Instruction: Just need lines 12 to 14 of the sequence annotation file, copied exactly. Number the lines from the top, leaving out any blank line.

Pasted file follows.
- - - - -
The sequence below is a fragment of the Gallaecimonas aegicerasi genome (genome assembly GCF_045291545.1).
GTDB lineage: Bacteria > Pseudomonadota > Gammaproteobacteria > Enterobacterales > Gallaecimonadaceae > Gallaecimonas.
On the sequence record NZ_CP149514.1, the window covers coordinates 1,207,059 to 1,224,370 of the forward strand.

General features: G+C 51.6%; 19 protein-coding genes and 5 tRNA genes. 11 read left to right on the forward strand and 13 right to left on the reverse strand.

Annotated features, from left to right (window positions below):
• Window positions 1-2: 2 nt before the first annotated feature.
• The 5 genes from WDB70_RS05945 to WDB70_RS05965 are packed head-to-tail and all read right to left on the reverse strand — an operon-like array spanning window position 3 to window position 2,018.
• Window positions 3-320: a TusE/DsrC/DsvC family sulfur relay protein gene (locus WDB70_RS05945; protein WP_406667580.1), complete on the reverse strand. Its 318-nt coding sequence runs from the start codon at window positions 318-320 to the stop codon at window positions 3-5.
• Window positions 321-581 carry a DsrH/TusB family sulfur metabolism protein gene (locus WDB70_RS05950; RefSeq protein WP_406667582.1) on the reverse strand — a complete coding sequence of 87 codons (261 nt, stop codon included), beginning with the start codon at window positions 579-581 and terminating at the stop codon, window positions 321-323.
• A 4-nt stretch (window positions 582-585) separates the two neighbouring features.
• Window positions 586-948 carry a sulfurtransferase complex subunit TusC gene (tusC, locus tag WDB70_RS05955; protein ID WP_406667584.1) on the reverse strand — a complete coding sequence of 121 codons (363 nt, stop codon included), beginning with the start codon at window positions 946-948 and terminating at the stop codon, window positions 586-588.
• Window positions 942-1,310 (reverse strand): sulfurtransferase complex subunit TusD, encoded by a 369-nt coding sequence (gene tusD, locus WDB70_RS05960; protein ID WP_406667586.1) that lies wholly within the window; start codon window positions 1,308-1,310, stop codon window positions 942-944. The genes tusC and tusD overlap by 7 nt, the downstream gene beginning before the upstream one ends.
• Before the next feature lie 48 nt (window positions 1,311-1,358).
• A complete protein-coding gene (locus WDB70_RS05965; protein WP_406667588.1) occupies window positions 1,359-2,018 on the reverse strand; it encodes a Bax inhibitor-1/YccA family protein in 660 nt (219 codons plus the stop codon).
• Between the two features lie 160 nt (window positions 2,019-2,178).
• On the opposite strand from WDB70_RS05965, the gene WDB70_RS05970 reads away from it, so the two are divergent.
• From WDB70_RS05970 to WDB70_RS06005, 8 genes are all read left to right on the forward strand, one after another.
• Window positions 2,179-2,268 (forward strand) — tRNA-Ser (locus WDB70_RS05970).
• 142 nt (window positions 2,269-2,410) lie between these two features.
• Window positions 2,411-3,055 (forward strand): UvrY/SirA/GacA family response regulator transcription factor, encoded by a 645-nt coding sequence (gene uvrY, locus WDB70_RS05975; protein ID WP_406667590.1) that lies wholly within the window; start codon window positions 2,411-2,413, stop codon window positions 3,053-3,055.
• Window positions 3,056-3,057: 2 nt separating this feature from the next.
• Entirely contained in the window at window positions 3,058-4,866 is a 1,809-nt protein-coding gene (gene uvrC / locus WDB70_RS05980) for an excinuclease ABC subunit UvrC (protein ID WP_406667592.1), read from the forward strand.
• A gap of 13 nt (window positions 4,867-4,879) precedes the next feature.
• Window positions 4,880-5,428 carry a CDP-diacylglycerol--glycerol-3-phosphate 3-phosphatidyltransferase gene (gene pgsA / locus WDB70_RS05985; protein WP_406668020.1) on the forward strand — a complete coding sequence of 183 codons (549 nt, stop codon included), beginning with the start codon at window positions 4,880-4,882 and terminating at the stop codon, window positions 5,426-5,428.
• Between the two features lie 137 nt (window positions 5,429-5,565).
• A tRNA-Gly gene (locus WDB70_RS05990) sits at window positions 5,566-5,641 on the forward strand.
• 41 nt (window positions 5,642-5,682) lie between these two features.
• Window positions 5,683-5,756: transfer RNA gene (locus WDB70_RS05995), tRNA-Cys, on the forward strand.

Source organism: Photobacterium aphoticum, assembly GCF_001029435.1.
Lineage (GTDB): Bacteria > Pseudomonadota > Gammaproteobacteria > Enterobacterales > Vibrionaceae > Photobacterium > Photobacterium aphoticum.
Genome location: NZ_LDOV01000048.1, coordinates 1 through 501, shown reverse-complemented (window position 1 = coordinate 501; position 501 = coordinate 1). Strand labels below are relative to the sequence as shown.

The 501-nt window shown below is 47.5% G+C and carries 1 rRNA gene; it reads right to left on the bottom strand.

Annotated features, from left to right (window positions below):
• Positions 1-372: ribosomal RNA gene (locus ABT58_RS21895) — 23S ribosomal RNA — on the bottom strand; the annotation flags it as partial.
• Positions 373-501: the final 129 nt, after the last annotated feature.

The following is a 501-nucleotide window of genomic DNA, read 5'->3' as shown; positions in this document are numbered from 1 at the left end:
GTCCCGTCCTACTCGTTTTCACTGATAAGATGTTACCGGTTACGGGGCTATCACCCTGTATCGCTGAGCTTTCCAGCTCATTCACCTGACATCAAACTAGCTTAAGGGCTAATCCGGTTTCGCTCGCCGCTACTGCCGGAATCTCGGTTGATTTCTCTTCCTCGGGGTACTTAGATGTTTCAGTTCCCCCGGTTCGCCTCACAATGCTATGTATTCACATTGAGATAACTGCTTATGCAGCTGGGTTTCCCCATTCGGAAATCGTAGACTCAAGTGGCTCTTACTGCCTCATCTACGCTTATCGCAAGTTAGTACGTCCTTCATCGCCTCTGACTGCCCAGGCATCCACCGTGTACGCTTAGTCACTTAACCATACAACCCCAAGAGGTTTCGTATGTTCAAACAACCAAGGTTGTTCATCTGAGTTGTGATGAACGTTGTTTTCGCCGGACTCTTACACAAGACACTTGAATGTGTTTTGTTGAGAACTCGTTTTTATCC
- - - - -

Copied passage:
• Window positions 942-1,310 (reverse strand): sulfurtransferase complex subunit TusD, encoded by a 369-nt coding sequence (gene tusD, locus WDB70_RS05960; protein ID WP_406667586.1) that lies wholly within the window; start codon window positions 1,308-1,310, stop codon window positions 942-944. The genes tusC and tusD overlap by 7 nt, the downstream gene beginning before the upstream one ends.
• Before the next feature lie 48 nt (window positions 1,311-1,358).
• A complete protein-coding gene (locus WDB70_RS05965; protein WP_406667588.1) occupies window positions 1,359-2,018 on the reverse strand; it encodes a Bax inhibitor-1/YccA family protein in 660 nt (219 codons plus the stop codon).